A trio of leopard images to start the week. I hope you enjoying, and wishing you a fantastic week ahead.
I met a friend for a tea and a visit last week, and as she also feels a connection to elephants, I started telling her about the elephant encounter I had on the last day of my last safari trip. Since I still had a few flagged images from that sighting that I wanted to edit, I thought they’d make a great post for today.
I posted a bit of the story of these elephants before, which you can check out here if you’d like, along with a couple more images.
I hope you enjoy my selection of images, and hope you have a wonderful week ahead.
I flagged this image as I was going to work on it over the weekend for my raw conversion comparison that I was doing, but 3 images repeated a few times seemed to be enough so I saved it for a monochrome treatment instead.
I’m glad I did! Doesn’t this guy look striking in back and white? He was so close to our vehicle, I had to crop out bits of the Land Rover that had made it into the frame.
Wishing everyone a fantastic week ahead.
Wishing everyone a great week ahead!
I mentioned in my post last week that I would concentrate on using Luminar in Windows for the balance of the month. I missed getting this posted before the end of the month, but still wanted to share the images and my thoughts on Luminar in Windows.
First off, thankfully the clone and stamp issue that I found the first time I opened my version of Luminar in Windows had been corrected once I updated the software. Basically what was happening is the clone and stamp layer would appear to work normally, but then would disappear once you clicked done on the clone and stamp module. A bit frustrating, so I am glad that is no longer an issue.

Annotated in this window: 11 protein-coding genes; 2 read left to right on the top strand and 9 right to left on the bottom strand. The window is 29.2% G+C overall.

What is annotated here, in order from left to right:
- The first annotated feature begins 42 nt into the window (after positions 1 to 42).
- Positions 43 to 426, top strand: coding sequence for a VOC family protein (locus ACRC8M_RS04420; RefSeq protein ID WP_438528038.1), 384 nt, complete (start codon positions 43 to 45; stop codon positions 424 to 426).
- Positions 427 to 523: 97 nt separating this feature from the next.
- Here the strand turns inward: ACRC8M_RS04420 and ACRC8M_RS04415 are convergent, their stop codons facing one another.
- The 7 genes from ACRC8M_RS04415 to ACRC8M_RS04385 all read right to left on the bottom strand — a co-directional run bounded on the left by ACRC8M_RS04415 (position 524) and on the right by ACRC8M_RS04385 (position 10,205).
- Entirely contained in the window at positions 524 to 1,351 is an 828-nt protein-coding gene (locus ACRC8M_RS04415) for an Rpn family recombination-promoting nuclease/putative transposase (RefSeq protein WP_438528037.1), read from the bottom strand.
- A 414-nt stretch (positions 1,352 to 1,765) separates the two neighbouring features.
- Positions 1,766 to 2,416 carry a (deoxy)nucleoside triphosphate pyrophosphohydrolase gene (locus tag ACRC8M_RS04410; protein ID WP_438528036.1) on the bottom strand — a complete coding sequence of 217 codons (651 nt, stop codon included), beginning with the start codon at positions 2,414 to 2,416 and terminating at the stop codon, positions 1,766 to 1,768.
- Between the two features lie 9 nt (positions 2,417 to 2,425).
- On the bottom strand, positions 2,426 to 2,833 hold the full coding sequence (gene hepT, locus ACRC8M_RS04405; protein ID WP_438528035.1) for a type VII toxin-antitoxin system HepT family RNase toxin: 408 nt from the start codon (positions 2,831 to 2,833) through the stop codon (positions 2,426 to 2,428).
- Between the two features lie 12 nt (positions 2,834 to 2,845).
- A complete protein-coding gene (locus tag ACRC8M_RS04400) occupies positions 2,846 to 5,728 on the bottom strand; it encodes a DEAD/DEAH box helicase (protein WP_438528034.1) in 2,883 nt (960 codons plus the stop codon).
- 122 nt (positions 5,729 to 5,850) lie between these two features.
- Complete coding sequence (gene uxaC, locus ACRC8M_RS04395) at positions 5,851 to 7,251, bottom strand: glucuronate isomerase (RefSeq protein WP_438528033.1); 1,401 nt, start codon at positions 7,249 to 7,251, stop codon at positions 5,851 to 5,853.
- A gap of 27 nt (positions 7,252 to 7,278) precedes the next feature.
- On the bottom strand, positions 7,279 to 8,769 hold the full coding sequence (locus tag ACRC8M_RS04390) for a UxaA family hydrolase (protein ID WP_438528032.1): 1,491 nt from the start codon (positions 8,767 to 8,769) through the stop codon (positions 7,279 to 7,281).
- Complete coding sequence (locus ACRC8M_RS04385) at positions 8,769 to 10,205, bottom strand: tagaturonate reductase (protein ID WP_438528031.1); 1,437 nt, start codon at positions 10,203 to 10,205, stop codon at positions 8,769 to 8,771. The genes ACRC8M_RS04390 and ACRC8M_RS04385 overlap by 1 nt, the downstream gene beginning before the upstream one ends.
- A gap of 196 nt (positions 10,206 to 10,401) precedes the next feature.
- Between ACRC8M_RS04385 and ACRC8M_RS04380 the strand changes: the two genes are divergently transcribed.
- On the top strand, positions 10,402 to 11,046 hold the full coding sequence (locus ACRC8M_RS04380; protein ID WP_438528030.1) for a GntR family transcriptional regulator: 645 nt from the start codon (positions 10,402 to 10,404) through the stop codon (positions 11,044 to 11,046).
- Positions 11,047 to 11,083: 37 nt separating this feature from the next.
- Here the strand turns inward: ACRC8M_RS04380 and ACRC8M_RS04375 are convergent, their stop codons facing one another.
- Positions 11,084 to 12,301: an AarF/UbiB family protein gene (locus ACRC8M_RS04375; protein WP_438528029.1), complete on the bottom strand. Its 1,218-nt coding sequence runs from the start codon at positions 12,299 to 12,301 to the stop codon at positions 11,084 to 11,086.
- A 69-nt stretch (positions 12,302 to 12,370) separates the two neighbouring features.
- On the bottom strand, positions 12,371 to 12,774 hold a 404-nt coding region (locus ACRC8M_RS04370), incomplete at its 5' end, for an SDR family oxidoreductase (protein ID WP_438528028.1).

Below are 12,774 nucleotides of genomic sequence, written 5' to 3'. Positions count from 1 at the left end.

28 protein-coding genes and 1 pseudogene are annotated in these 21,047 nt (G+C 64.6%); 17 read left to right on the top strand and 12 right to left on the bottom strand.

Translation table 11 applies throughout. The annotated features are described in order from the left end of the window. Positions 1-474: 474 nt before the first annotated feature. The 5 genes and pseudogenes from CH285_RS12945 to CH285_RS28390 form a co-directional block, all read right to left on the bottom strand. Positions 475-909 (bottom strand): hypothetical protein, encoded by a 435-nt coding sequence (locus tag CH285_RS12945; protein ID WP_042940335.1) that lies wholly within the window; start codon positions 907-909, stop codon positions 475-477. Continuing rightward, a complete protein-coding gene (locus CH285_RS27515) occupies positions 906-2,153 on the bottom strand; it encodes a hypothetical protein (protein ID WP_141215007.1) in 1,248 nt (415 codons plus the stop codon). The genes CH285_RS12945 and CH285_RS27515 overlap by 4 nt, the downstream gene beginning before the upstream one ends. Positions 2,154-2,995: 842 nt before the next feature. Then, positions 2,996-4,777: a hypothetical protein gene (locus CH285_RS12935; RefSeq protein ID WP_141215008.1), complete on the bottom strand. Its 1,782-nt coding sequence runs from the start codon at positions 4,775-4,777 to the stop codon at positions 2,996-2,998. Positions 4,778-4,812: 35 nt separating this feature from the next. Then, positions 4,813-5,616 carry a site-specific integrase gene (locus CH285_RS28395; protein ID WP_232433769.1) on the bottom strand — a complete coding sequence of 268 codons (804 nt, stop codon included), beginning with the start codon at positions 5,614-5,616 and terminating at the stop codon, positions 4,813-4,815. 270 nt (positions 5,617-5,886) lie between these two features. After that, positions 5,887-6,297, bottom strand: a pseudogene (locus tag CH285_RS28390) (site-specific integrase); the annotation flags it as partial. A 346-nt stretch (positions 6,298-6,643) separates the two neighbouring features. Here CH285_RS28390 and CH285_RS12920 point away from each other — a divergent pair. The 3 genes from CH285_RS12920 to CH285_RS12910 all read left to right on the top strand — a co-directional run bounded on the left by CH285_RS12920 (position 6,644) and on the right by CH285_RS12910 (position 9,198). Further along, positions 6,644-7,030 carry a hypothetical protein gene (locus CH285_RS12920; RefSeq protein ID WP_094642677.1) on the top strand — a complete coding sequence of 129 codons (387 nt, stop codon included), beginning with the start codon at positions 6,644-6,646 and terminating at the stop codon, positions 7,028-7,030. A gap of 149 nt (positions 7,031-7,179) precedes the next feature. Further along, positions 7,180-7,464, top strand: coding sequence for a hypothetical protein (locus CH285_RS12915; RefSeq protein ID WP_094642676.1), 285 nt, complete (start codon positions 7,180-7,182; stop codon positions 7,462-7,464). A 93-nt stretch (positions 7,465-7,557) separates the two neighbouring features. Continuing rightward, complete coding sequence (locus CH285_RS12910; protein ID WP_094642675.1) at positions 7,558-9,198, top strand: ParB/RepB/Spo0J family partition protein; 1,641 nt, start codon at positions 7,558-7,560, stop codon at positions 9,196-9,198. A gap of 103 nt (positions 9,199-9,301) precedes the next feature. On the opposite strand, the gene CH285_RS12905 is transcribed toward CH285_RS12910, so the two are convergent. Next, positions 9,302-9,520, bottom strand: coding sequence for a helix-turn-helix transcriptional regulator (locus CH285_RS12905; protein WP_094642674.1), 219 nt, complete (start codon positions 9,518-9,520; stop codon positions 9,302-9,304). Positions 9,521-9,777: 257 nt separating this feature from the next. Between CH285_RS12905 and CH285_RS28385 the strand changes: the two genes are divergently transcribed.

I had read in a few blogs that there were a couple fewer filters on the Windows version; I didn’t count them myself and never found I was missing a tool I wanted to use, so that’s definitely not a concern for me. The one thing I really enjoyed was using the touchscreen for creating masks; my Windows machine is a Microsoft Surface complete with the Surface Stylus. What a huge difference using that made in terms of accuracy. I never transferred my logo file to my Windows machine, so I had to open up the edited files on my Mac to add a logo and then export. I didn’t have any issues with using the files on different systems, which is a good thing as I don’t see leaving my Mac as my main editing machine any time soon, but it does mean that I can work on the road and transition to home in a fairly seamless way.
I’m going to say for my editing purposes, there really isn’t any difference between Mac and Windows for using Luminar. Others may have a different experience, but I didn’t have any issues.
I decided on leopard images as I knew I had some that had some with contrast issues, some wonky colours to deal with and an images where I would need to test the clone and stamp. And Leopards in Luminar just has a nice ring to it, don’t you think?
As you all know, I am just a bit partial to elephants, so I wouldn’t mind if every day were elephant day. But today is officially World Elephant Day, so it’s a great opportunity to share some images of my favourite animal.
I won’t get into a discussion on elephant population numbers, conservation challenges and the like. There are many people and groups far more informed than I that are providing that type of information. I’ll simply say that my opinion is that no one needs ivory except an elephant, and the poaching of these magnificent animals is an absolute tragedy that needs to be stopped.